Why sleep deprivation spells out bad news for your gut
Individuals who work night shifts, travel across time zones, or struggle with sleep deprivation tend to become overweight and experience gut inflammation.
However, scientists have not been able to find the physical link between odd sleep patterns and gut health until now.
A group of researchers from the Champalimaud Centre for the Unknown in Lisbon have discovered that the function of a grouping of immune cells, known to be influencers of gut health, is directly controlled by the brain’s circadian clock, which is dependent on the daylight cycle.
“Sleep deprivation, or altered sleep habits, can have dramatic health consequences, resulting in a range of diseases that frequently have an immune component, such as bowel inflammatory conditions,” said lead researcher Henrique Veiga-Fernandes. “To understand why this happens, we started by asking whether immune cells in the gut are influenced by the circadian clock.”
As the researchers explain, almost all the cells within the body follow the circadian rhythm through expression of “clock genes,” which inform cells of the time of day and therefore help organs and bodily systems to function properly and anticipate sleep, eating, and other daily necessities.
Although these clock genes are autonomous, they still must be synchronised in order to work properly.
“The cells inside the body don’t have direct information about external light, which means that individual cell clocks can be off,” Veiga-Fernandes said. “The job of the brain’s clock, which receives direct information about daylight, is to synchronise all of these little clocks inside the body so that all systems are in synch, which is absolutely crucial for our wellbeing.”
Upon analyzing the types of immune cells present in the intestine, the researchers discovered that Type 3 Lymphoid Cells (ILC3s) are particularly susceptible to upsets to the clock genes.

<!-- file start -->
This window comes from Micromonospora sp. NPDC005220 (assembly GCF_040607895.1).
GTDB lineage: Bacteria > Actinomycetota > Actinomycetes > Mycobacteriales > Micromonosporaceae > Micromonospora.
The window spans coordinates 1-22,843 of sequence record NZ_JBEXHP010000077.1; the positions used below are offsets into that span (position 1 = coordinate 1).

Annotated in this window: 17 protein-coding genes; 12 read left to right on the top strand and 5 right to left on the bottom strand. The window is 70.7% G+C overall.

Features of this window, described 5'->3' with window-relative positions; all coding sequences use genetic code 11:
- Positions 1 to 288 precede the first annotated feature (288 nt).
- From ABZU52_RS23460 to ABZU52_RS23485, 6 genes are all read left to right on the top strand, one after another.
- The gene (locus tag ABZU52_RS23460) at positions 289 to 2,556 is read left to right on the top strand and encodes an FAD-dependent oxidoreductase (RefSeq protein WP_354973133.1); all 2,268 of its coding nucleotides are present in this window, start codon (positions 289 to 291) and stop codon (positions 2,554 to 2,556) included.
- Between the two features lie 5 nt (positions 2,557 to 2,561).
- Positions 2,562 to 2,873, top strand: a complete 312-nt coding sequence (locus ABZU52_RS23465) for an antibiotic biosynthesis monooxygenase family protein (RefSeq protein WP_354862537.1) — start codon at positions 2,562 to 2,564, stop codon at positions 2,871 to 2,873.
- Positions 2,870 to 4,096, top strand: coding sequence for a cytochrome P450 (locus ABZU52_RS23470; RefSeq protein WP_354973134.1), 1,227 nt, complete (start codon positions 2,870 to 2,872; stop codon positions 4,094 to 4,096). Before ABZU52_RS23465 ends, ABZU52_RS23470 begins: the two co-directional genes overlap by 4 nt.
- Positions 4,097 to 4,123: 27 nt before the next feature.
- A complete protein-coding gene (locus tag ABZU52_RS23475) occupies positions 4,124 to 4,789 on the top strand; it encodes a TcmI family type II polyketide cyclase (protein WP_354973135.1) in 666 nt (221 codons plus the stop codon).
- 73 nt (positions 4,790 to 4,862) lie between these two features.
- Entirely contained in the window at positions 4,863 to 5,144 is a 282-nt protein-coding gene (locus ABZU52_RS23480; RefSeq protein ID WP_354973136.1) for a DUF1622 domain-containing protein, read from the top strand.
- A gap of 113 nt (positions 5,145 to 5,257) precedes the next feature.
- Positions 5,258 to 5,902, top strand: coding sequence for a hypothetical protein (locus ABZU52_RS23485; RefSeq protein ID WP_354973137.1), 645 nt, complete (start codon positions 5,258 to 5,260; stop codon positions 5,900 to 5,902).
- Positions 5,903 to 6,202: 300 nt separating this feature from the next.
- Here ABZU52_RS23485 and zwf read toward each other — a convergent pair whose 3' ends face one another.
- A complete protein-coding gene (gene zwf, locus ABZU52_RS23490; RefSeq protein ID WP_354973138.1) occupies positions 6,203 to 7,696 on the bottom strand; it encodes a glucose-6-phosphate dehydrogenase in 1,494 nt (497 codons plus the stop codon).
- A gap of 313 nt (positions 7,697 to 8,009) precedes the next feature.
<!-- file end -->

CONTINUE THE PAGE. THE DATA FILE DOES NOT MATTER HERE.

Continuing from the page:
“These cells fulfill important functions in the gut: they fight infection, control the integrity of the gut epithelium and instruct lipid absorption,” said Veiga-Fernandes. “When we disrupted their clocks, we found that the number of ILC3s in the gut was significantly reduced. This resulted in severe inflammation, breaching of the gut barrier, and increased fat accumulation.”
Having seen this reaction, the team needed to investigate why the number of ILC3s in the gut is directly affected by the brain’s circadian clock. Upon analyzing how disrupting the circadian clock influenced the expression of different genes in ILC3s, the team found that the “molecular zip code” was missing.
ILC3s need to express a protein on their membrane, which acts as a molecular zip code, as the researchers explained. This zip code instructs ILC3s where to migrate. When the brain’s circadian input is not present, the ILC3s could not express this zip code, and therefore, could not reach their final destination.
“This mechanism is a beautiful example of evolutionary adaptation,” Veiga-Fernandes said. “During the day’s active period, which is when you feed, the brain’s circadian clock reduces the activity of ILC3s in order to promote healthy lipid metabolism. But then, the gut could be damaged during feeding. So after the feeding period is over, the brain’s circadian clock instructs ILC3s to come back into the gut, where they are now needed to fight against invaders and promote regeneration of the epithelium.”
“It comes as no surprise then, that people who work at night can suffer from inflammatory intestinal disorders,” he continued. “It has all to do with the fact that this specific neuro-immune axis is so well-regulated by the brain’s clock that any changes in our habits have an immediate impact on these important, ancient immune cells.”
“The concept that the nervous system can coordinate the function of the immune system is entirely novel,” he concludes. “It has been a very inspiring journey; the more we learn about this link, the more we understand how important it is for our wellbeing and we are looking forward to seeing what we will find next.”
This breakthrough is published in Nature.
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